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NPR

Wikipedia Holds An Edit-A-Thon To Draw Women Editors

A Wikipedia edit-a-thon is designed to encourage women to contribute to the online encyclopedia. Sara Snyder of the Smithsonian American Art Museum tells NPR's Scott Simon why.
NPR

Monsignor Brings Pope's Tweets To The World, In Latin

Vatican Latinist Monsignor Daniel Gallagher has a unique job: He translates Pope Francis's tweets into Latin. And with 231,000 followers, the @Pontifex_ln Twitter handle is a hit.
NPR

Why Playing Minecraft Might Be More Healthful For Kids Than TV

Children playing on phones or using computers eat less junk food than those watching TV, a study finds. Maybe it's the commercials. Or maybe it's just hard to pick up a chip while tapping away.
WAMU 88.5

The Computer Guys And Gal

Facebook shocks the gaming world with its $2 billion purchase of virtual reality headset-maker Oculus and Microsoft introduces Office for iPad. The Computer Guys and Gal are here.

NPR

Tijuana's New Breed Of Entrepreneurs Create Technical Businesses

In the Mexican border city of Tijuana, entrepreneurs are going after a share of the Internet economy that usually goes to Asia. At a business incubator, they want to work with U.S. tech companies.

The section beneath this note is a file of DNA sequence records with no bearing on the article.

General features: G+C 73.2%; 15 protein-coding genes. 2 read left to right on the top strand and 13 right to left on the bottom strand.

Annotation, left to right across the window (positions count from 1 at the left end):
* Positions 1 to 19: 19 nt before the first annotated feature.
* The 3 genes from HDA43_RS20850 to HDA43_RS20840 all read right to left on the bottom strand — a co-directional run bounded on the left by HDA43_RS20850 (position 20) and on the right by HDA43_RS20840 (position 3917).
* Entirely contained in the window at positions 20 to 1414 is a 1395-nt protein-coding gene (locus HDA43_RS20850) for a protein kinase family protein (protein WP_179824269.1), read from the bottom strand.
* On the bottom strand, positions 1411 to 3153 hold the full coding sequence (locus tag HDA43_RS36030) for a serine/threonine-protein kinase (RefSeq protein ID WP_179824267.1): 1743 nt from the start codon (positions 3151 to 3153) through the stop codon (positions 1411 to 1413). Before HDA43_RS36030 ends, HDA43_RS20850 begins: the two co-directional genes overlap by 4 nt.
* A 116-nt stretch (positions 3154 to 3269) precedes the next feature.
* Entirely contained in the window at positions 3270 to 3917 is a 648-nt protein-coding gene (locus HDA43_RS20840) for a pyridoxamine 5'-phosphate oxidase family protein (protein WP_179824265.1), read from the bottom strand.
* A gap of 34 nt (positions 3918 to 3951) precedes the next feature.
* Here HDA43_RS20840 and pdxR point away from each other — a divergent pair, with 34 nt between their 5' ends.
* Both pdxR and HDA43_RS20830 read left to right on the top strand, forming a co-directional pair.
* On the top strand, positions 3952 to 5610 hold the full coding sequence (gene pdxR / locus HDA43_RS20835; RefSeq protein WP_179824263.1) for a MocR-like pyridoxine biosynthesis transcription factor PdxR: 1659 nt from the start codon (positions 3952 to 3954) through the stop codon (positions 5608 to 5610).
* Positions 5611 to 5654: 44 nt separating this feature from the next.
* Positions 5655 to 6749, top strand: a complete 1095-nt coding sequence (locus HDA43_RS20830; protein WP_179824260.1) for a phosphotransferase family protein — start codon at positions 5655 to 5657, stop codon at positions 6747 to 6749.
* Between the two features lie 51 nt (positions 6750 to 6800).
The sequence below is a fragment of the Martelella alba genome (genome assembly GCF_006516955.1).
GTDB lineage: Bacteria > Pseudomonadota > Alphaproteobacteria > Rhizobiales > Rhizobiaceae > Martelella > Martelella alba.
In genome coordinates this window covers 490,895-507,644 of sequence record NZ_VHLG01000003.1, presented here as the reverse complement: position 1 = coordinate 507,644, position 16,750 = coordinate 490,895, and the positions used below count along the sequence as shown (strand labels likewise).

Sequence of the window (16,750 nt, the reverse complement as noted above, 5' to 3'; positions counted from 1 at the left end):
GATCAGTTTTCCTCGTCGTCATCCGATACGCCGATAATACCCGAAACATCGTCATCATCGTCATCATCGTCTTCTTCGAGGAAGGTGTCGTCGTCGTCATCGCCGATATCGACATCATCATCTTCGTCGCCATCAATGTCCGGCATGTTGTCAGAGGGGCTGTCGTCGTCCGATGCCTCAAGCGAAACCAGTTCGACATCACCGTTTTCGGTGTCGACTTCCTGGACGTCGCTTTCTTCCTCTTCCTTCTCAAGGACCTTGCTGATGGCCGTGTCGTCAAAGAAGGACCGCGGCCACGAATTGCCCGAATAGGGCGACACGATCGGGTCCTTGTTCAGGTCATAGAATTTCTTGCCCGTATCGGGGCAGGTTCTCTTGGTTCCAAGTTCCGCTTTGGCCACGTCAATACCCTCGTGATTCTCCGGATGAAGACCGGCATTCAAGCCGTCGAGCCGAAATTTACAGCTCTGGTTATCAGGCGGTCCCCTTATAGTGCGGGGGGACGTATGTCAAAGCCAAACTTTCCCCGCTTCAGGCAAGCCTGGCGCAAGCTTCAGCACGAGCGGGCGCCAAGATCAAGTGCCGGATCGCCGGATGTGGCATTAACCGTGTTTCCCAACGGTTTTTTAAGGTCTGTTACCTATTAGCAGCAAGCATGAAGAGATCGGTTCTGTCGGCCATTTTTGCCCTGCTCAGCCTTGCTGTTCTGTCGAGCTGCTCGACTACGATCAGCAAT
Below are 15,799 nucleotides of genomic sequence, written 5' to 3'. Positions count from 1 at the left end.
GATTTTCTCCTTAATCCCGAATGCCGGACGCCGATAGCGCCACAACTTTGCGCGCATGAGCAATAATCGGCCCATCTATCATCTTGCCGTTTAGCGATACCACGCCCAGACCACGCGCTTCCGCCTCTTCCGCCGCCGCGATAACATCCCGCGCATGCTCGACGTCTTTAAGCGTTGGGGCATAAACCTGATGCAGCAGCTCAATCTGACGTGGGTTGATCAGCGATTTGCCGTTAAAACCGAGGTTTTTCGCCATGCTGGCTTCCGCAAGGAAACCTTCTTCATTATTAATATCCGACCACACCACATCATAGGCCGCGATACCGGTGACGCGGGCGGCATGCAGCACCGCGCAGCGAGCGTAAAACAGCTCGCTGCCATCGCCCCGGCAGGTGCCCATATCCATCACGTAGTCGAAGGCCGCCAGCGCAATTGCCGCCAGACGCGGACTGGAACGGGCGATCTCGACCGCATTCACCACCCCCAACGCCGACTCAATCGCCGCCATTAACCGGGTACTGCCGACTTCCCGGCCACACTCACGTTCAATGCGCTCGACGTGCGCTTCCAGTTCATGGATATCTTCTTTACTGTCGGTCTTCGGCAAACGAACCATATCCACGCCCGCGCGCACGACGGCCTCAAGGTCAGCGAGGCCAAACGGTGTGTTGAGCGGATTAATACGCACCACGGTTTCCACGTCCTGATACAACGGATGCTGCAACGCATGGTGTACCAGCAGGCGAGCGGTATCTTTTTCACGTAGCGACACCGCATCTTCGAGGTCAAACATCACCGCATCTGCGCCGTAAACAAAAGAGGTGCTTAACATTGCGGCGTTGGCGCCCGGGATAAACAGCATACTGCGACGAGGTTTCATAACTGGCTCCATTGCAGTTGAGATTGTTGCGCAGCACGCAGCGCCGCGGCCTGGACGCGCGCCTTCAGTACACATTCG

NPR

Why Don't Planes Stream Their Flight Data In Real Time?

As search teams hunt for Flight 370's flight recorders, one might ask: Why is data stored only using onboard recorders? Real-time transmission of flight data is possible, but there are roadblocks.
NPR

After Blocking Twitter, Turkey Moves To Stop YouTube

Angered by leaks to social media, the Turkish government tries to block access to the video-sharing site just days after attempting to shut down Turkish tweets.
WAMU 88.5

The Legacy Of Nuclear Power

Kojo explores our historical love-hate relationship with the power, potential and peril of nuclear energy.

NPR

Obama Lays Out His Plan To Have Telecoms Store Call Data

The president is asking Congress to work with him on a plan to have communications companies hold "metadata." He wants government investigators to have access to the information with court approval.
NPR

When Everyone Wants To Watch 'House Of Cards,' Who Pays?

Netflix has a problem: So many people want to watch the series, there isn't enough capacity to let everyone watch at once, uninterrupted. And someone has to pay to keep the content running smoothly.

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